Chennai's Annadurai enjoys a rare quiet moment. Photo: Asia Times
Chennai's Annadurai enjoys a rare quiet moment. Photo: Asia Times

It wasn’t his aim or ambition to become an autowallah (auto-driver). But six years ago, Annadurai – who had dropped out of school and was struggling to find a job – found himself driving his father’s auto on the Thiruvanmiyur-Sholinganallur route in Chennai. Little did he know then that fame awaited – that he would be an online sensation, delivering TED Talks, inspiring entrepreneurs and bagging awards and accolades while fielding calls from international media.

“Passengers give me my daily bread,” says “Anna”, reflecting on the transformation he has undergone. “They are my God and I have to satisfy their needs.”

In his new profession, Anna soon started thinking about how to enrich his passengers’ journeys. First, he introduced reading material – newspapers and magazines, both in English and regional Indian languages. Then, he decided to offer Wi-Fi. The year was 2011, and the concept was still pretty new in India. Immediately, Anna recalls, his income doubled from Rs700 (US$11) per day to Rs1400-1500.

“I gave them super-fast internet,” he says. “But many of them did not have a smartphone. So, I got a Samsung Galaxy Tab II Note 800, which cost around Rs34,500 (US$532.35), in 2013.” The same year, he launched a website for his “Amazing Auto” users, and in 2014, he bought a Lenovo Flex 10 to help passengers work on the go. In January of 2016, he upgraded his tablet to a 12.9-inch iPad Pro, which cost him around Rs90,000. There is also a television, with programmes in eight languages. To this day, rides in his “share auto” cost Rs10-25 (US$0.15-US$0.39). Anna says he paid for his first tablet with a loan, which he has now repaid, and for his latest kit with savings.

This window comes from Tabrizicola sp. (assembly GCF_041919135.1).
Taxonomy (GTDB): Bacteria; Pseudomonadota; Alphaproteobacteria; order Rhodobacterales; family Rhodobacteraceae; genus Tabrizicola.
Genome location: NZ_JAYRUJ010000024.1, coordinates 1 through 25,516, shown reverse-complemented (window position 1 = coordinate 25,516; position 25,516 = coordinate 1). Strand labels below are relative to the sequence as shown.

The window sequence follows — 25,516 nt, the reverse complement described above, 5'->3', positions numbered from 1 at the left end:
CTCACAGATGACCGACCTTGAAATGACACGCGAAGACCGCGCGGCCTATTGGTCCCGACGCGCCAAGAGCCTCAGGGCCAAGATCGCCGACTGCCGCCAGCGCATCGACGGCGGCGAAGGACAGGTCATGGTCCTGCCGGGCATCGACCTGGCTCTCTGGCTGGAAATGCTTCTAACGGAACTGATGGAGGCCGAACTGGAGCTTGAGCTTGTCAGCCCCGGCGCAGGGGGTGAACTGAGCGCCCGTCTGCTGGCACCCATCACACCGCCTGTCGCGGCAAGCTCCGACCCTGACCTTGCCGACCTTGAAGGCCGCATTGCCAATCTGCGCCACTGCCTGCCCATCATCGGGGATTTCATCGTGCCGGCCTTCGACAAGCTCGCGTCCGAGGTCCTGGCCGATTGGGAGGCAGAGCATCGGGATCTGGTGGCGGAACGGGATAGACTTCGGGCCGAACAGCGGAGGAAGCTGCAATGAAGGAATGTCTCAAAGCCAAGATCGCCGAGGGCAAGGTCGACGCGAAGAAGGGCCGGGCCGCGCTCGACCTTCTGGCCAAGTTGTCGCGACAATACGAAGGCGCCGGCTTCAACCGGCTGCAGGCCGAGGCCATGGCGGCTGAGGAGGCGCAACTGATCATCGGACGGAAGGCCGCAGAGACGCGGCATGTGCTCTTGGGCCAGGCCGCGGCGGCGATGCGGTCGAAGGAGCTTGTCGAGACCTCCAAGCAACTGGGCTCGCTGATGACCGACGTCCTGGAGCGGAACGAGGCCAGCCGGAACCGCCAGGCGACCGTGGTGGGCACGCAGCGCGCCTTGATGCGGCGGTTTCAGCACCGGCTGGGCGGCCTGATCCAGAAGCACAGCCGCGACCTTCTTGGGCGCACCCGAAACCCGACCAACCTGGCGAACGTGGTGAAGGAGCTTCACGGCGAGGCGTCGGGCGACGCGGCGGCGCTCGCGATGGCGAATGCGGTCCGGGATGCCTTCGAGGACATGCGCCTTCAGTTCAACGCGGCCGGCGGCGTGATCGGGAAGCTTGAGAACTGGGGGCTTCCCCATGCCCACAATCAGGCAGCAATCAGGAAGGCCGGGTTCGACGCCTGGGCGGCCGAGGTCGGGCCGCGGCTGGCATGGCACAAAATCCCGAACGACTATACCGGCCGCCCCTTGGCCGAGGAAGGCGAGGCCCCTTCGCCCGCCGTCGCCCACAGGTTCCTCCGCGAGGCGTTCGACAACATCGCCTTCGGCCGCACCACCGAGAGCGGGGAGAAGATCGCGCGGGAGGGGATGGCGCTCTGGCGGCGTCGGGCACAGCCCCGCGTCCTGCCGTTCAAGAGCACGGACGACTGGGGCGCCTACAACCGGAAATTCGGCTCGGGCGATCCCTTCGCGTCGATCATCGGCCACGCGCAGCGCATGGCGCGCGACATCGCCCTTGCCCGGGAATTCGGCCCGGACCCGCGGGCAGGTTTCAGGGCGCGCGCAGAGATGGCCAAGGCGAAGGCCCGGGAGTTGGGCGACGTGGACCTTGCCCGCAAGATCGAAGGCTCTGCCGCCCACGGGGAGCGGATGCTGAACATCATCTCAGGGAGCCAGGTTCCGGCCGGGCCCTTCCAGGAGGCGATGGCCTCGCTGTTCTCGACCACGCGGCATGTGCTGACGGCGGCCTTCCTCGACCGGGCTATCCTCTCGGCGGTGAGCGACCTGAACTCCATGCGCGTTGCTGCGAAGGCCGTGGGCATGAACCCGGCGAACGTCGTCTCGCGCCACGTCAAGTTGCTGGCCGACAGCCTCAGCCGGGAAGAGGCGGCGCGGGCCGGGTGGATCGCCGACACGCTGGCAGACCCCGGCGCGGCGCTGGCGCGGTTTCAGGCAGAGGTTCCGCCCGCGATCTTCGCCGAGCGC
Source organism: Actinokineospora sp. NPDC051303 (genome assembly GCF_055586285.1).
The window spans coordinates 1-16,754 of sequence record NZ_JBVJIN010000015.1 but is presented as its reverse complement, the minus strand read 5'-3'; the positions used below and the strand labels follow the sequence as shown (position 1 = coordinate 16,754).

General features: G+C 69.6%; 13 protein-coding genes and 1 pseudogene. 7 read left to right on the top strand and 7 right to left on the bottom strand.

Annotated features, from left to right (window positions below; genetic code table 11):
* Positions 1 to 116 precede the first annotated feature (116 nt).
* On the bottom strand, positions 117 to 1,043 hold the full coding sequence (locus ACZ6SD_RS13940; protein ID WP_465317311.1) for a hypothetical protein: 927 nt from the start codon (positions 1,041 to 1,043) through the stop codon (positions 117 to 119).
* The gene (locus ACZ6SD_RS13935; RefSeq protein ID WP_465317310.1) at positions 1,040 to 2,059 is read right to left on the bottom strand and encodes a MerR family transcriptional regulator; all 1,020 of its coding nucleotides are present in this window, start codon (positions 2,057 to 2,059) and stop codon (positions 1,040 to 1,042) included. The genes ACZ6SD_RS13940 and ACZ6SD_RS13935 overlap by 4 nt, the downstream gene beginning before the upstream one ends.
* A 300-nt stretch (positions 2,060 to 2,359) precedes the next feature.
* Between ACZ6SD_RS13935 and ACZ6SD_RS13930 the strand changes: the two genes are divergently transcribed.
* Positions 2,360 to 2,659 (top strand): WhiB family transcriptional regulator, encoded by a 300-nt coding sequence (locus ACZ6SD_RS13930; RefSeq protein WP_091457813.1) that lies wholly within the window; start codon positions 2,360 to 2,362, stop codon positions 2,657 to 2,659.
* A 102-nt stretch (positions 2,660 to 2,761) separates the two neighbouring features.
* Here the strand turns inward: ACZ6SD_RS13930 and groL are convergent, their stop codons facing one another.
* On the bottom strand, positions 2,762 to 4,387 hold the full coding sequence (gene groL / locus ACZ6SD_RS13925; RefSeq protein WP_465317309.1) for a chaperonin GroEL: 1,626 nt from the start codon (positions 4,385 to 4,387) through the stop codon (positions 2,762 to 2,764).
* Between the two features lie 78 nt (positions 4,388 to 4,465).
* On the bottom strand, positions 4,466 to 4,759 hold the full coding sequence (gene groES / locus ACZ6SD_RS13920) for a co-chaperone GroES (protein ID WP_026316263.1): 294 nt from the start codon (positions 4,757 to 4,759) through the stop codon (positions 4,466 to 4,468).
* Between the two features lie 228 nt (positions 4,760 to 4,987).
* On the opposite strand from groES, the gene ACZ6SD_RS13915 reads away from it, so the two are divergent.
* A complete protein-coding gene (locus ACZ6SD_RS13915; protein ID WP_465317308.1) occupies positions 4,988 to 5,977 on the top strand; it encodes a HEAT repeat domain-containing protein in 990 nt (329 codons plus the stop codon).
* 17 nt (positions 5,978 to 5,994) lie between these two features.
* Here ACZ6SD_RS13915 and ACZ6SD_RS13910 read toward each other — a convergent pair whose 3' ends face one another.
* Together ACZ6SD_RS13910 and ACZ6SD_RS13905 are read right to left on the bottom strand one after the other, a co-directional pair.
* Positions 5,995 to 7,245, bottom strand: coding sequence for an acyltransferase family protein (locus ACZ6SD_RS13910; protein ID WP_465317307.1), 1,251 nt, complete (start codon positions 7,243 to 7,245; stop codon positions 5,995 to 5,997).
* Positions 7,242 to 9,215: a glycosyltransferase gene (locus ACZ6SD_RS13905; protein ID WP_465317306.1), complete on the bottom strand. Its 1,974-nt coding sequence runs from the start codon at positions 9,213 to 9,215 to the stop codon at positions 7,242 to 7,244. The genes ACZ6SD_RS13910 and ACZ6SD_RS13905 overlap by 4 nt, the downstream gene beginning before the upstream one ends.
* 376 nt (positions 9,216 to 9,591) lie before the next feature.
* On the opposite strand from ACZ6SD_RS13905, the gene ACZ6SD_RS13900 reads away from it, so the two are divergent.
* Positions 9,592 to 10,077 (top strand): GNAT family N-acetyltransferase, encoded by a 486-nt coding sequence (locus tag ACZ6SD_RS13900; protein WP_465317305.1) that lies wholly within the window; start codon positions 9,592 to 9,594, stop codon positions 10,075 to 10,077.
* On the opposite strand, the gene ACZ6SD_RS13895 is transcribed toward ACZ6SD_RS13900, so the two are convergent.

One of Anna’s passenger’s takes advantage of his on-board tablet. Photo: Asia Times

“I go by the meter fare prescribed by the government. My concepts have made me popular enough and I earn a lot more than an average autowallah, despite all the spendings on the magazines and gadgets,” says possibly the only Indian autowallah who pays his taxes with pride – Rs1,800 last time round.

Other Anna innovations include the SBI card-swiping machine he bought in 2014 and the several mobile wallet options, such as PaisaPay, that he offers for customers. Customers can even pay their fare through Anna’s app, which also allows them to locate his auto and book a ride and through which they will soon be able to order food.

“Passengers give me my daily bread. They are my God and I have to satisfy their needs”

To engage with customers, he introduced a monthly general knowledge competition. “I started it as an initiative to develop relationships with customers,” he says. “But some of passengers would refuse both the contest and prize money. Especially because they do not expect such things from an ordinary autowallah.” Indeed, auto drivers are often viewed with distrust in India – a prejudice which Anna has fought hard to overcome.

“I have built some very good relationship with my customers, some of whom would cancel their travel plans if I was not available,” says the 32-year-old, who has learned to welcome customers in more than 10 languages and offers promotions including free rides for mothers over 40 on Mother’s Day and fathers over 40 on Father’s Day.

A restless entrepreneur, Anna has plans to expand his services through tie-ups with other autorickshaws in Chennai. For now, his success has given him a degree of celebrity and he has been invited to give speeches to various institutions and conferences. He claims he earns more than enough money and his phone never stops ringing, but adds that he’ll keep searching for new ways to keep his customers happy.

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